Irving Oil, founded in 1924 by K.C. Irving, is a family-owned and privately held regional energy processing, transporting, and marketing company headquartered in Saint John, New...

  • Researchers from UNH have been awarded funds from NASA’s Space Archaeology program to investigate the transition of indigenous hunter-gatherer cultures in the U.S. Great Lakes region to agricultural-based communities prior to European contact between AD 1200-1600.  

    The three-year, $365,698 project will be conducted by principal investigator Michael Palace of the Institute for the Study of Earth, Oceans, and Space (EOS) Earth Systems Research Center (ESRC), co-investigator Meghan Howey of the department of anthropology, and post-doctoral researcher Crystal McMichael of ESRC.  

    The focus of the study will be to determine if “micrometeorological lake effects” around major inland lakes contributed to settlement and development of prehistoric agriculture by creating favorable conditions for an extended growing season.  

    To verify the lake effects, the researchers will use ten years of satellite “remotely sensed” imagery from two identical...

  • Dear Colleagues,

    We are pleased to announce the creation of a search committee for the new director of the Carsey Institute. This is the first step in the important process to recruit, review, and recommend candidates for the next director.  The goal is to appoint someone to continue and expand on the excellent leadership provided by Interim Director Bruce Mallory and Mil Duncan prior to Mallory’s appointment.  

    The search committee includes: 

    Rosemary Caron, associate professor of health management and policy

    Mark Ducey, professor of forest biometrics

    Kevin Gardner, professor of civil engineering and environmental research group

    Curt Grimm, deputy director of the Carsey Institute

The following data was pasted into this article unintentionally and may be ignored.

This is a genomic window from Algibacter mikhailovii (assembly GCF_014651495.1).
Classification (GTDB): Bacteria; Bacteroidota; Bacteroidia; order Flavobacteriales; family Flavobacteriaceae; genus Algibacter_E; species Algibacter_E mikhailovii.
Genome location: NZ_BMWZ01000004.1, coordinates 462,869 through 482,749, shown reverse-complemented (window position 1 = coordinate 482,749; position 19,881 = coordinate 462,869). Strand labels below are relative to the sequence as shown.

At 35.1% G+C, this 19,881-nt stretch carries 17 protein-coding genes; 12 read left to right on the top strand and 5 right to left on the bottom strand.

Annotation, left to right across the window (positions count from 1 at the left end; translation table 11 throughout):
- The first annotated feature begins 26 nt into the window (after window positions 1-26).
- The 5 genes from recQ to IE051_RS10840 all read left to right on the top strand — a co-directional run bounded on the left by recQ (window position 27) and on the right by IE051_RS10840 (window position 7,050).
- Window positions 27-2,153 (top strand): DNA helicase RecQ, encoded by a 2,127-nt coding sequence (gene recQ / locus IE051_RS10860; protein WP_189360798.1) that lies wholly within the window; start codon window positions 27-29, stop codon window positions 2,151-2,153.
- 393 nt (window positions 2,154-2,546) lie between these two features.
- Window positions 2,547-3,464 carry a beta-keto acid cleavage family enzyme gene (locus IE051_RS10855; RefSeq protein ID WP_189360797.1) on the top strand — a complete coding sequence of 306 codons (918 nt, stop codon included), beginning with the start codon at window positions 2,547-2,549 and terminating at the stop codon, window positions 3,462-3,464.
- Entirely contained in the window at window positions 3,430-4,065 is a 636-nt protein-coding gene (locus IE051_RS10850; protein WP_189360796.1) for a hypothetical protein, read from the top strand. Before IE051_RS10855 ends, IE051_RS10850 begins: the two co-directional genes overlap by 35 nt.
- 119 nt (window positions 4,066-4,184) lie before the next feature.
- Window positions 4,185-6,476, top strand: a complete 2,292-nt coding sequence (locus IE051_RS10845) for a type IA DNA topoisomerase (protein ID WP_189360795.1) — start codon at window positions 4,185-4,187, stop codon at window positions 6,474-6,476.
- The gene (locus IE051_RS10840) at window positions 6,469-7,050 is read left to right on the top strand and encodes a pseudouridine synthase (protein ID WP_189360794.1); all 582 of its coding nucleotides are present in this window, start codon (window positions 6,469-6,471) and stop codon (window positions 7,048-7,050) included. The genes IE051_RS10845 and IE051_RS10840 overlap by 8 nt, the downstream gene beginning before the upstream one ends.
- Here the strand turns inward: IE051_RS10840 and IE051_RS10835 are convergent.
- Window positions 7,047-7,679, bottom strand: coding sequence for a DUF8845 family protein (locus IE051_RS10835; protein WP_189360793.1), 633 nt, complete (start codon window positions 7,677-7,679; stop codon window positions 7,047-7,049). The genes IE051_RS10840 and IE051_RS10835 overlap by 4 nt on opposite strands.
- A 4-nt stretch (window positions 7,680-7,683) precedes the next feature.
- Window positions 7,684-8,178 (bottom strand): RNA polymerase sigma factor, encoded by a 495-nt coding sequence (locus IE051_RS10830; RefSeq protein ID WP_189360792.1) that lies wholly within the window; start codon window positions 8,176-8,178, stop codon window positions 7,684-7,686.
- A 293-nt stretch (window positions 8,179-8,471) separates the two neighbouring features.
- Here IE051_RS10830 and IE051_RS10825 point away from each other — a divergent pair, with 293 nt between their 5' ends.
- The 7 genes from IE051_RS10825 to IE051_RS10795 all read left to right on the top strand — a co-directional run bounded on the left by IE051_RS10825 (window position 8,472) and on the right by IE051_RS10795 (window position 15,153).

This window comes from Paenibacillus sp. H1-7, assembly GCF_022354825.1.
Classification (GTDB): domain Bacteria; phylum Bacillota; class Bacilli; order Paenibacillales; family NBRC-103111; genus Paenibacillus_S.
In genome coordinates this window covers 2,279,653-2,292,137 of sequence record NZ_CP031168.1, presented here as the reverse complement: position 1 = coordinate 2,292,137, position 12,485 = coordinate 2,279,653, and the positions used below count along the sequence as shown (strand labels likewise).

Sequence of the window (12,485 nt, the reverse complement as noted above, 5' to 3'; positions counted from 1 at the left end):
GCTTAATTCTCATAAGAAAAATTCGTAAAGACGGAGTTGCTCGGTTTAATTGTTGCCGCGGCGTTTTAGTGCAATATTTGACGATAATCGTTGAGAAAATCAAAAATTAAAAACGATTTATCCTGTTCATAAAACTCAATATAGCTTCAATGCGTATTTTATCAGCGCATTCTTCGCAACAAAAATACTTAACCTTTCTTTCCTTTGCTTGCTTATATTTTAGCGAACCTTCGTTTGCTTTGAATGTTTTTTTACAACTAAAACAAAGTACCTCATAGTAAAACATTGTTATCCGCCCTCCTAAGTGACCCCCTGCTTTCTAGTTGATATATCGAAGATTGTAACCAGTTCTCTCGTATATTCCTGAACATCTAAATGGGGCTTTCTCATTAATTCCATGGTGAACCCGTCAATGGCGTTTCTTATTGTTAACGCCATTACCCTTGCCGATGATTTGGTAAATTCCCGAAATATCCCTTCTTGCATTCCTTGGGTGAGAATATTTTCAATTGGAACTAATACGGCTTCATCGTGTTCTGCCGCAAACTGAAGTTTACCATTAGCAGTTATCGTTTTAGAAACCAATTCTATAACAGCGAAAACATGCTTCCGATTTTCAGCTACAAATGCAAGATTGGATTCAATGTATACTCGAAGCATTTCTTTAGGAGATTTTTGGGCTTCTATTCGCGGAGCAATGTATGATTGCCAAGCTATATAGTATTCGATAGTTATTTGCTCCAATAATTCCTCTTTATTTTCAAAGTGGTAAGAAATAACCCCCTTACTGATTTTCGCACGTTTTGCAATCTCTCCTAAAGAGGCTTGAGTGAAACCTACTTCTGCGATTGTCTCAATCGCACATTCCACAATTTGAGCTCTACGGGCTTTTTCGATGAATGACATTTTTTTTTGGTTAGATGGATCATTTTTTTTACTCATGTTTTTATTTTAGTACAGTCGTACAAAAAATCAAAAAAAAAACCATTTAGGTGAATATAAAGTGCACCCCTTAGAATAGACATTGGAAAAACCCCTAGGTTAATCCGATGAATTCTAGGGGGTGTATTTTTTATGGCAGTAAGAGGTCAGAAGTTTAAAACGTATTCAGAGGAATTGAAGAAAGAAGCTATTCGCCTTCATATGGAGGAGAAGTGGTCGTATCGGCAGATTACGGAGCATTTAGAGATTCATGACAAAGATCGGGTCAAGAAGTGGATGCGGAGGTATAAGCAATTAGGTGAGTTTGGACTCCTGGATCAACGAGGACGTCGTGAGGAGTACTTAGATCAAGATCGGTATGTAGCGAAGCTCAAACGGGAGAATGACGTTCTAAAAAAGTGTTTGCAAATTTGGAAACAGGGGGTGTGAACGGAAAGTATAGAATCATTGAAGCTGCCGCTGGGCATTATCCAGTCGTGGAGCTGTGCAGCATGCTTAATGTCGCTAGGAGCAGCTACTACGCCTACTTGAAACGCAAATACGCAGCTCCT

Ken Johnson, professor of sociology and Carsey Institute researcher

    David Pillemer, professor of psychology

    Erin Sharp, assistant professor of family studies

    Sally Ward, professor of sociology (chair)

    Tim Allison, UNH...

  • flooding

    On very high tides along the New Hampshire coast, this causeway is almost submerged, illustrating the importance of infrastructure engineers to collaborate with climate scientists.
    Credit: Steve Miller, Great Bay National Estuarine Research Reserve. 

    As our climate changes, will roadways built to withstand New England winters hold up to increasingly normal Maryland-like summers?  If sea levels rise, will ships still be able to pass under bridges? How will the bridges themselves survive more powerful storms?  

    A new National Science Foundation grant led by researchers from UNH hopes to jumpstart our ability to answer these questions by bridging...

  • tree measuring

    Steve Eisenhaure, land use coordinator in UNH’s Woodlands and Natural Areas Office, measures a white pine at UNH’s Woodman Farm. Credit: Victoria Forester Courtland, UNH College of Life Sciences and Agriculture.

    UNH has been named Outstanding Community Tree Farm by the New Hampshire Tree Farm Committee for its role as a working forest that serves to educate the public on sustainable forestry. Steve Eisenhaure, land use coordinator in the Woodlands and Natural Areas Office, and Jon Wraith, dean of UNH’s College of Life Sciences and Agriculture (COLSA), accepted the award last month at the New Hampshire Tree Farm field day in Lyme. 

    “The New Hampshire Tree Farm Committee is truly...

  • Wick HaxtonWick Haxton, professor of physics at the University of California, Berkeley, and Phi Beta Kappa Visiting Scholar at UNH, will peer back to the first instants following the Big Bang to discuss “The Origin of the Elements” in a public lecture Thursday, Oct. 18, 2012. The lecture, at 4 p.m. in Parsons N104, is co-sponsored by the physics department and the UNH Beta of New Hampshire chapter of Phi Beta Kappa. 

    “The astronomer uses a telescope to look back in time, gathering the light emitted from the surfaces of distant stars, eons ago. The chemical elements are another important tool for ‘cosmic archeology,’ allowing us to look back to the first instants after the Big Bang. In this lecture I discuss the puzzle of why there is any matter at all in our universe – why isn’t the universe void, consisting...